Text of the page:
Wednesday, 26 February 2014

Queue anxiety - when you play outside the rules

I like the sleek new post offices. Australia Post has been thoughtful in aligning the design of their retail outlets to the focus of their offerings to customers. There's an efficient but friendly vibe, even if the queuing direction is a little unstructured.

Personally, I'm happy without structure, but yesterday when I went to the post office to buy a parcel satchel, I met a fellow customer who craves structure.

It was about 5:15pm, and there were three service spots open at the counter. The staff there were all attending to customers; there were two people waiting when I joined the queue behind them. Soon there were other people behind me. The staff were dealing with people smoothly and soon I was at the front of the queue. Because of the loose organisation of furniture to give structure to the queue, I stayed standing where I was because I was right in front of the staff providing service and would only need to take two steps forward when called.

I could feel the anxiety of the person behind me rise, when I did not move the way she thought I should. She moved in front of me and stood where she thought the head of the queue was. The other people behind me remained where they were. I said nothing, intending to step forward when called. I had no reason to assume she was actually (gasp) pushing in.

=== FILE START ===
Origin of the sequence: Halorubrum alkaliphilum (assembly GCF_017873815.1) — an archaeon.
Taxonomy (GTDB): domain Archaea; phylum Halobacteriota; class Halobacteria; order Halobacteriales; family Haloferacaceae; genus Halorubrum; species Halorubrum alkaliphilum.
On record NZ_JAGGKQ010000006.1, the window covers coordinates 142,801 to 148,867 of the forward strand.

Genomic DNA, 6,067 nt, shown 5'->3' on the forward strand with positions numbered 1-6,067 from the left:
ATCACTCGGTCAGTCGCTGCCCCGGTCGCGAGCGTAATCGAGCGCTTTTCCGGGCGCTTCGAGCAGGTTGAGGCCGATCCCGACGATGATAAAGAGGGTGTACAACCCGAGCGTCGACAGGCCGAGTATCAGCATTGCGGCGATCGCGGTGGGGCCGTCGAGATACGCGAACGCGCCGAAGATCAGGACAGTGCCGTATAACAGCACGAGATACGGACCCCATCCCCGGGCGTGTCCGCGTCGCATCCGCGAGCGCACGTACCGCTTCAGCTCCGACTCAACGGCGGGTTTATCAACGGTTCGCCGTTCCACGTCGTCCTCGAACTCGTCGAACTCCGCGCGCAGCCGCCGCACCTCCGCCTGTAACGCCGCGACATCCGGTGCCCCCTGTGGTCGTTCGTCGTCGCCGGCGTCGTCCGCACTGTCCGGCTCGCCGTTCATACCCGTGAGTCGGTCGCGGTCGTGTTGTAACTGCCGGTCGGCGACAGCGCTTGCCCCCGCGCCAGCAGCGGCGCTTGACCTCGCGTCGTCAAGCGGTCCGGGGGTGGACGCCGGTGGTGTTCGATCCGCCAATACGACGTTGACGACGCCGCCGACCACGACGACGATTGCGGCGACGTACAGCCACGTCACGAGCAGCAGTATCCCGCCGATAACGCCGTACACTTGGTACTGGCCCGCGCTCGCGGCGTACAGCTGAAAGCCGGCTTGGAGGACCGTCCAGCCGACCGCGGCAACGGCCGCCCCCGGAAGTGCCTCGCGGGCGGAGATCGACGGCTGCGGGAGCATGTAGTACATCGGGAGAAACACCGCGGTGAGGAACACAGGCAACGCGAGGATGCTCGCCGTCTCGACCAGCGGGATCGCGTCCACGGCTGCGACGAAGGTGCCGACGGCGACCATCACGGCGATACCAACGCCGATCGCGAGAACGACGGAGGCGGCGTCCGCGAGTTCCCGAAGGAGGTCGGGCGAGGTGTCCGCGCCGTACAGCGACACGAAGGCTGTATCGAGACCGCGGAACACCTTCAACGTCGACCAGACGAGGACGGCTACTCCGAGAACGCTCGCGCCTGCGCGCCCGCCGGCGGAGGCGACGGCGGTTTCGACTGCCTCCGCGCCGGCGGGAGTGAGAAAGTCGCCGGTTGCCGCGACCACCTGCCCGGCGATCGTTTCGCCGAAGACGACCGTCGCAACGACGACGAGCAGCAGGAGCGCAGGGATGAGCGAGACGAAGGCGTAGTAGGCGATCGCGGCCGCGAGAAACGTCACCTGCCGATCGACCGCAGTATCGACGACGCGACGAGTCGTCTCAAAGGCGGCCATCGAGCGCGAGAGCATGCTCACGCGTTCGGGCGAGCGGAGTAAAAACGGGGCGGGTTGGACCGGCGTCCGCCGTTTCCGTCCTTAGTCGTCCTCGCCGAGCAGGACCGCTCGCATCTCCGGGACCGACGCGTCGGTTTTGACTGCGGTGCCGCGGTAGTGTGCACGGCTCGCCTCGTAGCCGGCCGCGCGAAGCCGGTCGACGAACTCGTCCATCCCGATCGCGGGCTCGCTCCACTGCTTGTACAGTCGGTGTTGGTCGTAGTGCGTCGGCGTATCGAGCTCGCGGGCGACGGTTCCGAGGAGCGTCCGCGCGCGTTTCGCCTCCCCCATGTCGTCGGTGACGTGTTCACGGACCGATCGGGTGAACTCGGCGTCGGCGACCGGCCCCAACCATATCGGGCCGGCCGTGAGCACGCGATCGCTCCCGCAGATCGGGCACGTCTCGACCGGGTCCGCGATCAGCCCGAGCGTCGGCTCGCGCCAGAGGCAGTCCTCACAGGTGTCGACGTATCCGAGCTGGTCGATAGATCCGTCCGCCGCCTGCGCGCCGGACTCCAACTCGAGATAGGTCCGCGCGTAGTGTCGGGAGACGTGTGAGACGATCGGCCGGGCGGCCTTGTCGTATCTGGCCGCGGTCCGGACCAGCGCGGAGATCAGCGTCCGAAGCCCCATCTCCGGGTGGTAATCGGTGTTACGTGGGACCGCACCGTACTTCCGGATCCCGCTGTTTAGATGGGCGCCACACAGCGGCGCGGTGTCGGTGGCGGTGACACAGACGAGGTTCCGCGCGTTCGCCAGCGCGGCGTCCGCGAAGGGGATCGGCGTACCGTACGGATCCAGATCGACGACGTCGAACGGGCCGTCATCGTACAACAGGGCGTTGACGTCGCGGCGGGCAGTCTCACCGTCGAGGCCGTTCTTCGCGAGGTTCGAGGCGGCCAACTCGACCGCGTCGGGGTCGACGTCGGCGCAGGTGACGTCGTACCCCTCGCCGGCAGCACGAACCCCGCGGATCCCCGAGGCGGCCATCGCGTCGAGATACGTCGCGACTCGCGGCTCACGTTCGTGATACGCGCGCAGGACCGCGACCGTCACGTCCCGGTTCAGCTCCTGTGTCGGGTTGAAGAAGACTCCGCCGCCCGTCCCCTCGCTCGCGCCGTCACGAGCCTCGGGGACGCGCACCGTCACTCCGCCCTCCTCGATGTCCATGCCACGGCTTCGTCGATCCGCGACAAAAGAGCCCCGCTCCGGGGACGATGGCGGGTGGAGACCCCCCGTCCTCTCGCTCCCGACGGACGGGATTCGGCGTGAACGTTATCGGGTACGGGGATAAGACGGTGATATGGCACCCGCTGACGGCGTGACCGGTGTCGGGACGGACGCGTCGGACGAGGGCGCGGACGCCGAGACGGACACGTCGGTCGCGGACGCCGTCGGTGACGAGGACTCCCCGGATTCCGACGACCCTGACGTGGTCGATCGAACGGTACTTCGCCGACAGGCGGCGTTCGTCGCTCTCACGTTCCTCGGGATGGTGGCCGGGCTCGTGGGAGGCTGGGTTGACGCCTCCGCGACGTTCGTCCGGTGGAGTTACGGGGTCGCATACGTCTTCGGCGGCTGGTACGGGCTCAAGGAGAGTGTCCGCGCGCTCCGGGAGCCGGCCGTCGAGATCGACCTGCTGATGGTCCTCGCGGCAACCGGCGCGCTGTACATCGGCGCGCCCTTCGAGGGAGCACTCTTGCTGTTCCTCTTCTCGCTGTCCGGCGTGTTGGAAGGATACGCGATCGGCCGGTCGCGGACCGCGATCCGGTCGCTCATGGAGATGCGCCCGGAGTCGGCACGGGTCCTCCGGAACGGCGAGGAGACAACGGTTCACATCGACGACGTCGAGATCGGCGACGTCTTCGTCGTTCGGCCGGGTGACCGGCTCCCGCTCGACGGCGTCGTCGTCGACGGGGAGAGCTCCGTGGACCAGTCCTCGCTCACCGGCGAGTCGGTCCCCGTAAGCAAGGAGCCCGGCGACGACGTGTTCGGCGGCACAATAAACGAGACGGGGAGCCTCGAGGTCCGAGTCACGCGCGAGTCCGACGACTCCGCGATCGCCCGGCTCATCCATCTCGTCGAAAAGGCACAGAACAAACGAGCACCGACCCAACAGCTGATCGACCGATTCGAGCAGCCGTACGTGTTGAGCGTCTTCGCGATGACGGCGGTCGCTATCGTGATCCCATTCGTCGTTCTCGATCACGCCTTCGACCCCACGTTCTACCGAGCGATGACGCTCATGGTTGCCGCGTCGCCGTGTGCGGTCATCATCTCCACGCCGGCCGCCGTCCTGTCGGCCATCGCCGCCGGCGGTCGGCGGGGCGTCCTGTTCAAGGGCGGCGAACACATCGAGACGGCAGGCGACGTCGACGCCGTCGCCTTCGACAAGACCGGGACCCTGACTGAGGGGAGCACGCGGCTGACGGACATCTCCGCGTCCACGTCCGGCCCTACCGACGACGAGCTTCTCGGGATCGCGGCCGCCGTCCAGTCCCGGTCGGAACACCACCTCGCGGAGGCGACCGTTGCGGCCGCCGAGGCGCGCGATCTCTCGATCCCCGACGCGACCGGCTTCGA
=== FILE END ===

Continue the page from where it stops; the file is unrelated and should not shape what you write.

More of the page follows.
A staff member called the next person forward and the anxious woman stepped forward.

"Hello. I'm next," I said to her and the staff member.

"Oh, yes, yes, I know. Yes, but you weren't in the queue," she contradicted herself in a flurry of nervousness.

"Yes I am. You were behind me in the queue," I replied.

"Yes. I know. But you hadn't moved up and I just thought..." she trailed off. I imagine she heard the contradiction of her argument in her own ears and decided it was best to be quiet.

I paid for my satchel and as I left, the woman was being served.

I wonder what was going on for her? I've noticed the same level of anxiety in queues at places like the airport. Everyone is standing too closely and so when the person and their luggage in front moves forward, I tend to stay where I am, only moving forward when it's "worth it". I'm the same when I'm driving. What's the point of moving a millimetre forward? I thought I was going to be rear-ended on the weekend when I made the decision not to go through an orange light when I saw the number of cars queued on the other side of the intersection. I actually locked the doors of my car when I saw the anger of the male driver behind me. He swore. He punched the steering wheel. He thrashed his head. He continued to call me everything under the sun.

I sat and shrugged inwardly (after I'd made sure my doors were locked). When the light turned green I took off at a safe pace with him sitting right on my tail. At his first opportunity he flung his vehicle into another lane and glared at me as he drove past in a blur.

I'm glad I'm not that wound up. How do people live like that?

What have you noticed about queue behaviour? What are your rules of engagement?

1 comment:

  1. When you can't see the front of the queue and you have the opportunity to move the 30cm or so because the person in front has been served, its comforting to know that yes the queue is actually moving, that people are being served and eventually I will be too,

    Wow what a long run on sentence. Probably about as long as the queue at the post office this afternoon, where the queue was threatening to go out the door.